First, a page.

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The International Rule of LawRise or Decline?$
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Heike Krieger, Georg Nolte, and Andreas Zimmermann

Print publication date: 2019

Print ISBN-13: 9780198843603

Published to Oxford Scholarship Online: September 2019

DOI: 10.1093/oso/9780198843603.001.0001

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PRINTED FROM OXFORD SCHOLARSHIP ONLINE (oxford.universitypressscholarship.com). (c) Copyright Oxford University Press, 2021. All Rights Reserved. An individual user may print out a PDF of a single chapter of a monograph in OSO for personal use. date: 28 September 2021

The Rule of International (Environmental) Law and Complex Problems

The Rule of International (Environmental) Law and Complex Problems

Chapter:
(p.211) 14 The Rule of International (Environmental) Law and Complex Problems
Source:
The International Rule of Law
Author(s):

Jutta Brunnée

Publisher:
Oxford University Press
DOI:10.1093/oso/9780198843603.003.0014

The chapter highlights the main features of climate change as a complex policy challenge. Drawing on the interactional account of international law it sets out the key traits of legality and the rule of law in the international context. It focuses primarily on how treaty-based law has evolved to grapple with complexity on the one hand, and meeting the demands of the rule of law on the other. The 2015 Paris Agreement, which was adopted under the auspices of the FCCC and employs an unprecedented range of legal ‘modes’, is taken as the key example. It is argued that the ‘hard’ vs ‘soft’ law distinction is not the most informative metric when it comes to exploring the trajectory of the international rule of law. Analytic attention is most fruitfully directed to the distinctive traits of legal norms and practices; traits that transcend traditional conceptions of formality and informality.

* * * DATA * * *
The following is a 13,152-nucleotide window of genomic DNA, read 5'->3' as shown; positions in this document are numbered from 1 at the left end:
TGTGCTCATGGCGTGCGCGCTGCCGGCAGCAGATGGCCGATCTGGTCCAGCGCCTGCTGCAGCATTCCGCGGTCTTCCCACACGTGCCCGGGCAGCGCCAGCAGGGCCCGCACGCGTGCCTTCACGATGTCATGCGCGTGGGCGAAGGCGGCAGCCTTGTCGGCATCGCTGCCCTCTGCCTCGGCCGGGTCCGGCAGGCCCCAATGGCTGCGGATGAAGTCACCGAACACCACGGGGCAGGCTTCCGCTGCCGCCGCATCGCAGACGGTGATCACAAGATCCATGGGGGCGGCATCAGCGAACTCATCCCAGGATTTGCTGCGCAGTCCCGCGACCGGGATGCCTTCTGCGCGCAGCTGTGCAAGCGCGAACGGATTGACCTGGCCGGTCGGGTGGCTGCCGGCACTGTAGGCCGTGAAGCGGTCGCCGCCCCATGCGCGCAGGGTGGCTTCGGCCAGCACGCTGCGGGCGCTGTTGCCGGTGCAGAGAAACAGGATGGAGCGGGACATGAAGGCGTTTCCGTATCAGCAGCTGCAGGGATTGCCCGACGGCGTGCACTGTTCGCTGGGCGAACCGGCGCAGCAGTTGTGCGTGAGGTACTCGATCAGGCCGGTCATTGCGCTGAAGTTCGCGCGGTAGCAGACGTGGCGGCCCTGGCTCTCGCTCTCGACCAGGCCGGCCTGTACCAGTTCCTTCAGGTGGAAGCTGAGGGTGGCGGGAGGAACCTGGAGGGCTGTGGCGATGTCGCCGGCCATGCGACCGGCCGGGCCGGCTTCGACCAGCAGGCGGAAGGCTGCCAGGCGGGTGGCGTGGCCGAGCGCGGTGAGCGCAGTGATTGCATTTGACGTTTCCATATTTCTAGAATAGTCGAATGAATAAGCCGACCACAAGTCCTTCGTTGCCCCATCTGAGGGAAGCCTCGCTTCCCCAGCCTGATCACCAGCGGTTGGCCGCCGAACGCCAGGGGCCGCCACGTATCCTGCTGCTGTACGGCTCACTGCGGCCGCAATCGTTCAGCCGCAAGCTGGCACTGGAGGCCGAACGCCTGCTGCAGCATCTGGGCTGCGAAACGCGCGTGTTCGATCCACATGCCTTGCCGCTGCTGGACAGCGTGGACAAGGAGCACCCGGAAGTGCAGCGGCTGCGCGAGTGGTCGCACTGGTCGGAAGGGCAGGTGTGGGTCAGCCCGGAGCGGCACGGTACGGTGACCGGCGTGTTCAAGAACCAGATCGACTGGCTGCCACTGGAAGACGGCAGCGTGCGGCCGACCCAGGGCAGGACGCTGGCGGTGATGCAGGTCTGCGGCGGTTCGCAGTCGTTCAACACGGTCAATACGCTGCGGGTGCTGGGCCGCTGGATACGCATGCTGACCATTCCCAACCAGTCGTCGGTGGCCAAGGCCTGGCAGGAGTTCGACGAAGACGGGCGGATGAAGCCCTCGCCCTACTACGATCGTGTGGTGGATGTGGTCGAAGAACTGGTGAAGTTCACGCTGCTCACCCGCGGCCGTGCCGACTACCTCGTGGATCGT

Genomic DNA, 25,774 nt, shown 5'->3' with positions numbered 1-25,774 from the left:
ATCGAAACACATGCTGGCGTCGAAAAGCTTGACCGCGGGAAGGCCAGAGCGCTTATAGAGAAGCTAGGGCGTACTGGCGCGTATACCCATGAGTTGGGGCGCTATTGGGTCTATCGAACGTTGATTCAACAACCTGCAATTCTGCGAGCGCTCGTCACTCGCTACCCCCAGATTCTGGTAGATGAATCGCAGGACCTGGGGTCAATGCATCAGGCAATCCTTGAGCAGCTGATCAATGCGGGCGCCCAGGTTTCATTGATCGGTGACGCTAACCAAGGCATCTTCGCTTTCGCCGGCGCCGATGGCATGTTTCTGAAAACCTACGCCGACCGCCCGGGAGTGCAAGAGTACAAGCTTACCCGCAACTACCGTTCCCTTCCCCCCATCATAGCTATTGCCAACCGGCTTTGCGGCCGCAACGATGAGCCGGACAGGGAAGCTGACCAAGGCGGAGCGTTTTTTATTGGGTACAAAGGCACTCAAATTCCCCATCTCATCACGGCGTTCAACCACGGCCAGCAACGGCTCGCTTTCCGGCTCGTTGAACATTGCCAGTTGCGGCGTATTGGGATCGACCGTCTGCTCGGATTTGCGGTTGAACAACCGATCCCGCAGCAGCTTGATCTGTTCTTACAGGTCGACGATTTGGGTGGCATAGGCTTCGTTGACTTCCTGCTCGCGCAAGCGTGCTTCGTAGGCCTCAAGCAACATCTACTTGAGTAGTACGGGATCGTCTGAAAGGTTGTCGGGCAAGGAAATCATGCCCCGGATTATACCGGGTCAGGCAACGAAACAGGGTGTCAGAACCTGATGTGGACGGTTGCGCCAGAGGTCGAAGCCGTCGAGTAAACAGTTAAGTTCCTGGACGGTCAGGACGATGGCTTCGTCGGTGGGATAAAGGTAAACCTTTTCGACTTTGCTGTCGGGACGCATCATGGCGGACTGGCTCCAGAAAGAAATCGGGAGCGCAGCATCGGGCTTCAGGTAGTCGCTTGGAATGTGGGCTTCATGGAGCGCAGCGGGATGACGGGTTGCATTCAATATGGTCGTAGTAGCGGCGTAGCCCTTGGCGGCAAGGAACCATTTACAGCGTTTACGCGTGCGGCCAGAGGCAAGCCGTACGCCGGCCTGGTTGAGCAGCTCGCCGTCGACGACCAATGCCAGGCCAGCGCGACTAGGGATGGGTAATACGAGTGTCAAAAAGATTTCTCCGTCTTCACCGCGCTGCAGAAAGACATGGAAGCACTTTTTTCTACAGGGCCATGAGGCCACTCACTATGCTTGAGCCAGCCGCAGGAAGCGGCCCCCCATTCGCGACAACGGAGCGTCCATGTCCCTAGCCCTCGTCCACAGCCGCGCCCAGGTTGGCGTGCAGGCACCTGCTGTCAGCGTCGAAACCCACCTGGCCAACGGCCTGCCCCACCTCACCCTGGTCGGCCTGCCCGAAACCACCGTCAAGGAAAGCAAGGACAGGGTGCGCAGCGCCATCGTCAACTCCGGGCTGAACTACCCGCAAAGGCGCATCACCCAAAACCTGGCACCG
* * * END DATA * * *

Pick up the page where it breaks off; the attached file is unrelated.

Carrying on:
Keywords:   climate change law, Paris Climate Change Agreement, informality, treaties, rule of law

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